Focusing specifically on seafood, the Advisory Committee found that a diet consisting of seafood can be beneficial for those trying to conceive, those that are pregnant or breastfeeding, and children ages six months and up.
According to the report, seafood consumption before pregnancy could reduce the risk of developing gestational diabetes and hypertensive disorders. Seafood consumption during pregnancy could reduce the risk of hypertensive disorders and preterm birth, as well as provide better cognitive development, language and communication development in children. Meanwhile, those six months and up can benefit from the omega-3 and omega-6 fatty acids that are found in seafood.
The report is being praised by those across the seafood industry, including the Seafood Nutrition Partnership (SNP) and the National Fisheries Institute (NFI).
“For the past two years, the Seafood Nutrition Partnership and its team of scientific advisors have been following and submitting comments to the DGAC, having reviewed the evidence that seafood consumption has positive implications for the health of all Americans,” said SNP president Linda Cornish. “The 2020 DGAC Scientific Report and its findings of favorable impacts of seafood for cognitive development and language and communication development in children is great news. Since no evidence emerged to support a maximum intake level or any negative impact, we hope the limit on quantity and species of seafood is lifted in the final guidelines to provide a clear, evidence-based message to Americans on seafood consumption.”
NFI President John Connelly noted that the report is “one more piece of evidence that Americans of all ages should eat seafood more frequently.”
“As part of a healthy dietary pattern, seafood offers a lifetime of benefits from brain development among babies to heart health and a healthy weight for adults,” said Connelly. “It will be vital that the final Guidelines use simple, consistent language to communicate actionable recommendations that result in increased seafood consumption, in order to realize the associated public health benefits.”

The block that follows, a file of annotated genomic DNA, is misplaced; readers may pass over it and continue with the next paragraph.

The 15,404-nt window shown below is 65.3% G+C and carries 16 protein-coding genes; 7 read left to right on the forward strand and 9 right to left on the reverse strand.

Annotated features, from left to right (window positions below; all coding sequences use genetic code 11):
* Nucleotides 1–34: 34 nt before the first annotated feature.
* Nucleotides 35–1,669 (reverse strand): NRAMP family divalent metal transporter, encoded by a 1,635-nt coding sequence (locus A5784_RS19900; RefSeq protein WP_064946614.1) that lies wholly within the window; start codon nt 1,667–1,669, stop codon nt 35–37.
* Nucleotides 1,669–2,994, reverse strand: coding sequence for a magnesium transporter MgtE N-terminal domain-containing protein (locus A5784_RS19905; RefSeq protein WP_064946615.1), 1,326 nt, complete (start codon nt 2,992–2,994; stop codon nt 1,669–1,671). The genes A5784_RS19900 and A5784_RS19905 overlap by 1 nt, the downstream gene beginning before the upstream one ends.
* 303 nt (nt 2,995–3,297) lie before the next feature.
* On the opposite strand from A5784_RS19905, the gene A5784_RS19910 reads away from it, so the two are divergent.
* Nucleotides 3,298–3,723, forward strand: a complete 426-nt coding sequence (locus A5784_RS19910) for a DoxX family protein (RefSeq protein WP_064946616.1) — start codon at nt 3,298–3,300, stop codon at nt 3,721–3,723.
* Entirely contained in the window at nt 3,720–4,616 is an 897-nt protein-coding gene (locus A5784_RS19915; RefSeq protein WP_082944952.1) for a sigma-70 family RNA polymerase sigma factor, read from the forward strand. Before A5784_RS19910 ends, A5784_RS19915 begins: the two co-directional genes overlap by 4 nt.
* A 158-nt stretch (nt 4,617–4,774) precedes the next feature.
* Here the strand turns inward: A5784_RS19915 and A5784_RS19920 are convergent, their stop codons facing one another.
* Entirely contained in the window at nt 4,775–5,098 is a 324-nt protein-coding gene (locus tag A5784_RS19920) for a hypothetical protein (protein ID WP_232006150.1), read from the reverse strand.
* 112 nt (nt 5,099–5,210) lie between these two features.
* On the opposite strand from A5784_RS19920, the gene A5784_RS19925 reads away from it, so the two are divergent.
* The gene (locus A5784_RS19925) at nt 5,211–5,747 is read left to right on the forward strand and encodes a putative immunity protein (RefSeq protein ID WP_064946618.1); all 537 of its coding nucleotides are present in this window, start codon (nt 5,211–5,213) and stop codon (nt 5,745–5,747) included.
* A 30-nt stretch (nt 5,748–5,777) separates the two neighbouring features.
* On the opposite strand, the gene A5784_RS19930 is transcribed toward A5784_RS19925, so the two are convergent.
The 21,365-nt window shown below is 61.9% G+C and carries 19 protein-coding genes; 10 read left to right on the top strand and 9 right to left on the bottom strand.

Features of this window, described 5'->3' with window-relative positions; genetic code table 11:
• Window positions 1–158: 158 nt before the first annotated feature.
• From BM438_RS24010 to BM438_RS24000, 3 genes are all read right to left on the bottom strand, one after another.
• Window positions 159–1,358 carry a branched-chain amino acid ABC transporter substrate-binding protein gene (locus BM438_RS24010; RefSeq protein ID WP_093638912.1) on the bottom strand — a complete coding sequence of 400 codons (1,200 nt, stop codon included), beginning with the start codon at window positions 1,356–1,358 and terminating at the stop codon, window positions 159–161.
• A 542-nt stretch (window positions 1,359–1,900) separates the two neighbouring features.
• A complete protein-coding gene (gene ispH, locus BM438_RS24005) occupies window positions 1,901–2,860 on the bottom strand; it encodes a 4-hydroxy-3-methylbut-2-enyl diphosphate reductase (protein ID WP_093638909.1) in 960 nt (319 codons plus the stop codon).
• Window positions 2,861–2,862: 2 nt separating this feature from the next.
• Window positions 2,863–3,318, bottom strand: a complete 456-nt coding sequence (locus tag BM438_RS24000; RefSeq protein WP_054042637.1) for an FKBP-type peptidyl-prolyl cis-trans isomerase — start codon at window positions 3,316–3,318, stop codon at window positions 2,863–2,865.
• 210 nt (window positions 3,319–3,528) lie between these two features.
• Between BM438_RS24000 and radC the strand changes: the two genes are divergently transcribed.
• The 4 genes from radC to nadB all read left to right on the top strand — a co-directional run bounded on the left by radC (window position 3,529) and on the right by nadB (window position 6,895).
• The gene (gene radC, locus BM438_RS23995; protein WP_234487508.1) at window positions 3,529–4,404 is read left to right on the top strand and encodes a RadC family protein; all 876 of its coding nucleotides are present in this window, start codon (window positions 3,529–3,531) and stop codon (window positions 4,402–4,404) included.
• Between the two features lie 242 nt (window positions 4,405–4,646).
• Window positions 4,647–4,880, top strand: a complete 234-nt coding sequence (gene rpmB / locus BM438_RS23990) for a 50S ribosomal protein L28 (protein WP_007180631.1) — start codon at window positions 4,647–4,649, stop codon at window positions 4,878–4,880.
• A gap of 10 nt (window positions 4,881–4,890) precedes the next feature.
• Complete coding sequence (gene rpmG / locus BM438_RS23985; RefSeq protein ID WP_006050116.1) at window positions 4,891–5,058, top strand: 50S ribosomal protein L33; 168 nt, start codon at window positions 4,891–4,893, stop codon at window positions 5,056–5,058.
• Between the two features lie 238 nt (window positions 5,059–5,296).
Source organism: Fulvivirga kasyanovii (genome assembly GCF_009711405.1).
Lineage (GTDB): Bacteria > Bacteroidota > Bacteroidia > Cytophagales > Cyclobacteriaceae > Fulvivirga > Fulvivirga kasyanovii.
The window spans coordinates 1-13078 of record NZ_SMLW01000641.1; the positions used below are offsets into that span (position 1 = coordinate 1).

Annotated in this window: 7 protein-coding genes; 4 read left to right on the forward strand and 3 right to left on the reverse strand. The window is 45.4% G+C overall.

The document was released online Wednesday and will be formatted for publication, and available in hard copy, later this year. The USDA and Department of Health and Human Services must first translate the DGAC scientific report into the Dietary Guidelines for Americans 2020-2025. You can check out a copy of it here.
Chicken of the Sea Launches Premium Line Wild Catch Products
Urner Barry by Ryan Doyle - July 16, 2020
Chicken of the Sea introduced its new Wild Catch product line, featuring wild-caught, hand-selected cuts with water and sea salt.
The new products will be available in retailers across the U.S. and come in three different varieties including Albacore Tuna, Ahi Yellowfin Tuna and Alaskan Salmon – each providing at least 23 grams of energy-boosting protein per 4.5-ounce container.
"Wild Catch is the delicious answer for today's consumers who are looking for a healthy, all-natural and versatile protein they can add to their everyday meals," said Patty Essick, Director of Innovation, Chicken of the Sea International. "Whether topping a salad for lunch, adding as the finishing touch to your favorite pasta dish for dinner or enjoying right out of the cup as a snack, Wild Catch is perfect for anyone looking for a nutritious, high-quality protein any time of day."
Chicken of the Sea noted the package design featuring a transparent window that allows consumers to see the quality of the product. The lid is also resealable for convenient snacking and re-use.
The company also provided a few recipes that consumers can try including a Southwest Tuna Bowl featuring the Ahi Yellowfin Tuna product, a Tuna Avocado Toast with the Albacore tuna and a Sesame Ginger Soba Noodle Bowl with Alaska salmon.